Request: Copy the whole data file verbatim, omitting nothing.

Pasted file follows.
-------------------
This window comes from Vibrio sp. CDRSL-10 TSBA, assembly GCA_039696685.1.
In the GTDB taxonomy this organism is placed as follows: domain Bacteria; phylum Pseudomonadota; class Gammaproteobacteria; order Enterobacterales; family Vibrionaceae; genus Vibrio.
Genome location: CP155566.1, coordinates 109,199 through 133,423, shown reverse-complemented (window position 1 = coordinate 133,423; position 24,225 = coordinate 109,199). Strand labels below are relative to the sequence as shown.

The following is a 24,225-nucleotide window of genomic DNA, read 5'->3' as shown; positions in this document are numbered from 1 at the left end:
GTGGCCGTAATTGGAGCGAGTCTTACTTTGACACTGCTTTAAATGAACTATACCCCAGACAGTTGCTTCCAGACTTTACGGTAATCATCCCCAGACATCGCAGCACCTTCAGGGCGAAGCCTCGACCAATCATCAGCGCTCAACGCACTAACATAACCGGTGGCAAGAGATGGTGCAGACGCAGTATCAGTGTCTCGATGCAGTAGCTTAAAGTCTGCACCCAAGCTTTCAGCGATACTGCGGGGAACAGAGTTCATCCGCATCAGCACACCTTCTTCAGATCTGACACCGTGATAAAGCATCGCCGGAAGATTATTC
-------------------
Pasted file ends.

This window comes from Vibrio sp. CDRSL-10 TSBA, assembly GCA_039696685.1.
In the GTDB taxonomy this organism is placed as follows: domain Bacteria; phylum Pseudomonadota; class Gammaproteobacteria; order Enterobacterales; family Vibrionaceae; genus Vibrio.
Genome location: CP155566.1, coordinates 109,199 through 133,423, shown reverse-complemented (window position 1 = coordinate 133,423; position 24,225 = coordinate 109,199). Strand labels below are relative to the sequence as shown.

The following is a 24,225-nucleotide window of genomic DNA, read 5'->3' as shown; positions in this document are numbered from 1 at the left end:
GTGGCCGTAATTGGAGCGAGTCTTACTTTGACACTGCTTTAAATGAACTATACCCCAGACAGTTGCTTCCAGACTTTACGGTAATCATCCCCAGACATCGCAGCACCTTCAGGGCGAAGCCTCGACCAATCATCAGCGCTCAACGCACTAACATAACCGGTGGCAAGAGATGGTGCAGACGCAGTATCAGTGTCTCGATGCAGTAGCTTAAAGTCTGCACCCAAGCTTTCAGCGATACTGCGGGGAACAGAGTTCATCCGCATCAGCACACCTTCTTCAGATCTGACACCGTGATAAAGCATCGCCGGAAGATTATTC